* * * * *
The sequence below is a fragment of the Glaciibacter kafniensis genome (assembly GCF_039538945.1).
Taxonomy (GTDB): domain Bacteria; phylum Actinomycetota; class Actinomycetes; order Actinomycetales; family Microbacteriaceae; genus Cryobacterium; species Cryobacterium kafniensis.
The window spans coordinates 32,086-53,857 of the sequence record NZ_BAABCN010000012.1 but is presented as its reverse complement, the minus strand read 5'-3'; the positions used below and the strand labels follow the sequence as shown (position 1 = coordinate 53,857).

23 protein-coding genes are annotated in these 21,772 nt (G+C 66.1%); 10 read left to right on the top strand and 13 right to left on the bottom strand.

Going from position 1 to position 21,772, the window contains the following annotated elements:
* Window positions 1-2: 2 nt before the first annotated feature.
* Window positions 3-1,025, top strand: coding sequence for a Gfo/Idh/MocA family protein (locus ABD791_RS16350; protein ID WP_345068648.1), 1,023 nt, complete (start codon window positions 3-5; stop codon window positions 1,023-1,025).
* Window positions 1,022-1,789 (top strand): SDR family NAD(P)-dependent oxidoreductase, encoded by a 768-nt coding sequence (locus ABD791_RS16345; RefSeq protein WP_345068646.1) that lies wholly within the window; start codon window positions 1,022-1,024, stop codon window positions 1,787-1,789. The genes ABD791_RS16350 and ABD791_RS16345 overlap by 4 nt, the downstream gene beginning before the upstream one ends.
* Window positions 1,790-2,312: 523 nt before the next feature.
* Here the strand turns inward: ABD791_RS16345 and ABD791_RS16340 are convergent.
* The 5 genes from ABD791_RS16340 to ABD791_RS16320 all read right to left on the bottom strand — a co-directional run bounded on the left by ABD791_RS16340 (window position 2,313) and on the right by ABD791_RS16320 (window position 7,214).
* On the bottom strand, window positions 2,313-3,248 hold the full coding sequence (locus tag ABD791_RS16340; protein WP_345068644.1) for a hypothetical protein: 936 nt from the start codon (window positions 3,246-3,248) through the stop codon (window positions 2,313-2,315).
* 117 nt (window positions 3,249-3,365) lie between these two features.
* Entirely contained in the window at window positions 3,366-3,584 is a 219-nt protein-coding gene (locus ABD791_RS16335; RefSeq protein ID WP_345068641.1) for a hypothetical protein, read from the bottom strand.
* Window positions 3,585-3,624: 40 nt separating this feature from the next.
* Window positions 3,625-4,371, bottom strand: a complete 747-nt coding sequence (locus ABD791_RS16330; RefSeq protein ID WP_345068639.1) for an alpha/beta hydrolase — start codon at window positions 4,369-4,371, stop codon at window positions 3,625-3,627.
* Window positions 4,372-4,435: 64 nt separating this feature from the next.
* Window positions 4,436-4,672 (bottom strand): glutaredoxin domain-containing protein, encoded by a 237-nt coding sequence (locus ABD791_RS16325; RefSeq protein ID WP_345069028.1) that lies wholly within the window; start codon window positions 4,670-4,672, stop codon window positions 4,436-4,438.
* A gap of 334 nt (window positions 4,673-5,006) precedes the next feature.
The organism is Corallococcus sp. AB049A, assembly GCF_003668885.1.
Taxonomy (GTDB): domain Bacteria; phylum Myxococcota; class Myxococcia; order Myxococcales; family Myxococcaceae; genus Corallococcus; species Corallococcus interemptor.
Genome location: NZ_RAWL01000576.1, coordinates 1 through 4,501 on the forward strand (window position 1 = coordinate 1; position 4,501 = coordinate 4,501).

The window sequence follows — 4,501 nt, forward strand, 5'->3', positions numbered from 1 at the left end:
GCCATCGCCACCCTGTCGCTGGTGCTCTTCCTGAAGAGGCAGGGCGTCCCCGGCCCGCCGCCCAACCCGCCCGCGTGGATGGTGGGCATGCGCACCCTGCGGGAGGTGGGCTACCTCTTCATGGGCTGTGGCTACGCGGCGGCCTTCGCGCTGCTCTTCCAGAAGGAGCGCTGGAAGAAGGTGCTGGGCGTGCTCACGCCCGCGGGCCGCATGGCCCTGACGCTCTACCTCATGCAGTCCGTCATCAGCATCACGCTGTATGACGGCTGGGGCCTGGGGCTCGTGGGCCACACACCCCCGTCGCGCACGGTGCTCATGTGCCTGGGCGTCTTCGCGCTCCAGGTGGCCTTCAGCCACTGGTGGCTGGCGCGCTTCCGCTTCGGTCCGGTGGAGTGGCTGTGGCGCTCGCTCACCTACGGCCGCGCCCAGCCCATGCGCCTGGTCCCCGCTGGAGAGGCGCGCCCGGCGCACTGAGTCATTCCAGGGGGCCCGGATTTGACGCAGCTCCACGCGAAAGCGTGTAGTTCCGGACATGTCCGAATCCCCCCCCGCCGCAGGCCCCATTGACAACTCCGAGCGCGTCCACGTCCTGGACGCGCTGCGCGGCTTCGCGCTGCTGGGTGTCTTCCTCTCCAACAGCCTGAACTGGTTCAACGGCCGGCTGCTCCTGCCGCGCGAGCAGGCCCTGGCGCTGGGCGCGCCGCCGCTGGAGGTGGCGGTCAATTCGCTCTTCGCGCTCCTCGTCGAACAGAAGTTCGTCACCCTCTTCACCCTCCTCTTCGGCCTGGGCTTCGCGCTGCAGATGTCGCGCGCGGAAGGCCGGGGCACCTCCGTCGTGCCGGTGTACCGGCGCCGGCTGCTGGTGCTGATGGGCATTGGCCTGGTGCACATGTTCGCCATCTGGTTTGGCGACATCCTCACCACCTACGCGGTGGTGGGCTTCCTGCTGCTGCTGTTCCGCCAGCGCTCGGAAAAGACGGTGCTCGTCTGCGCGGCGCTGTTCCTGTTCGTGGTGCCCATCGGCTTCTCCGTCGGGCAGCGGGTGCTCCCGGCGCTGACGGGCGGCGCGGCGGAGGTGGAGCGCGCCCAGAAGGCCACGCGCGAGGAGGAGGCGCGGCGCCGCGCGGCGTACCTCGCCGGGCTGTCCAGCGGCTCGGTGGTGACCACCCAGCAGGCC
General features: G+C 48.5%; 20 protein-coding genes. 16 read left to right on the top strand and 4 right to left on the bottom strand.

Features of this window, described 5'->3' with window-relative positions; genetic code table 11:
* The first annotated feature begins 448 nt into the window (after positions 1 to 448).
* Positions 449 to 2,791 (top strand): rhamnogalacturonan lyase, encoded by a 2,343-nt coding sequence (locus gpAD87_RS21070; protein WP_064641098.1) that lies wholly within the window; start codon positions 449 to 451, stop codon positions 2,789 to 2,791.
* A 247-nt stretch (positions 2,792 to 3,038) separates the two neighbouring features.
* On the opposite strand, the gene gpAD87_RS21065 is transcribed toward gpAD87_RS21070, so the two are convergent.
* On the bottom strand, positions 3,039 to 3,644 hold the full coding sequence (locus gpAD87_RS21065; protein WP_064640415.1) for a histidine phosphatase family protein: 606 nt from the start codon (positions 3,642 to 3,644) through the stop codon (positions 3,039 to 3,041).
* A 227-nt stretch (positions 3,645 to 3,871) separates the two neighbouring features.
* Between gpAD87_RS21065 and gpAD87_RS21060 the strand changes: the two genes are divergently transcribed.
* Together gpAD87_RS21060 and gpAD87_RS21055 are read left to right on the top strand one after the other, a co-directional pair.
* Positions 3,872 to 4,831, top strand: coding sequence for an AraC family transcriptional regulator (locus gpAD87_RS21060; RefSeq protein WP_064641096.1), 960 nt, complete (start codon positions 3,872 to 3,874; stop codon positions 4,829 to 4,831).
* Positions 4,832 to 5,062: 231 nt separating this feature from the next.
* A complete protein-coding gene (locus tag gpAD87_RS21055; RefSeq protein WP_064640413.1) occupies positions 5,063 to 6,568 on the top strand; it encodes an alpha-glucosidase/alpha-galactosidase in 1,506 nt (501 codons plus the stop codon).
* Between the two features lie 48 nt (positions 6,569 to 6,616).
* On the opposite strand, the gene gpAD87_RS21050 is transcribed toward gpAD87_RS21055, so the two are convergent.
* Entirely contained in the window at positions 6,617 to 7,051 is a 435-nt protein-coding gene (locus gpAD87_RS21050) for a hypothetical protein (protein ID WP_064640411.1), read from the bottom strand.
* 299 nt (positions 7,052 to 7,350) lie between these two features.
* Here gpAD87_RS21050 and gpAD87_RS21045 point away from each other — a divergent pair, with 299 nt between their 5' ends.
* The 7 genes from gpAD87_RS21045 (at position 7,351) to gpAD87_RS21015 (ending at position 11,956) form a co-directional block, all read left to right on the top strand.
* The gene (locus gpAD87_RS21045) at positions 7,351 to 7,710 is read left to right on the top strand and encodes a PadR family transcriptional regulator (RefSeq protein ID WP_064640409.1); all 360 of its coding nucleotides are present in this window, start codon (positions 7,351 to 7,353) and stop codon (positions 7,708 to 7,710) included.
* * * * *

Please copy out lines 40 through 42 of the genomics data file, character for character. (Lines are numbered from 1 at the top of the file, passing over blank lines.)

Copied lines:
* Entirely contained in the window at positions 6,617 to 7,051 is a 435-nt protein-coding gene (locus gpAD87_RS21050) for a hypothetical protein (protein ID WP_064640411.1), read from the bottom strand.
* 299 nt (positions 7,052 to 7,350) lie between these two features.
* Here gpAD87_RS21050 and gpAD87_RS21045 point away from each other — a divergent pair, with 299 nt between their 5' ends.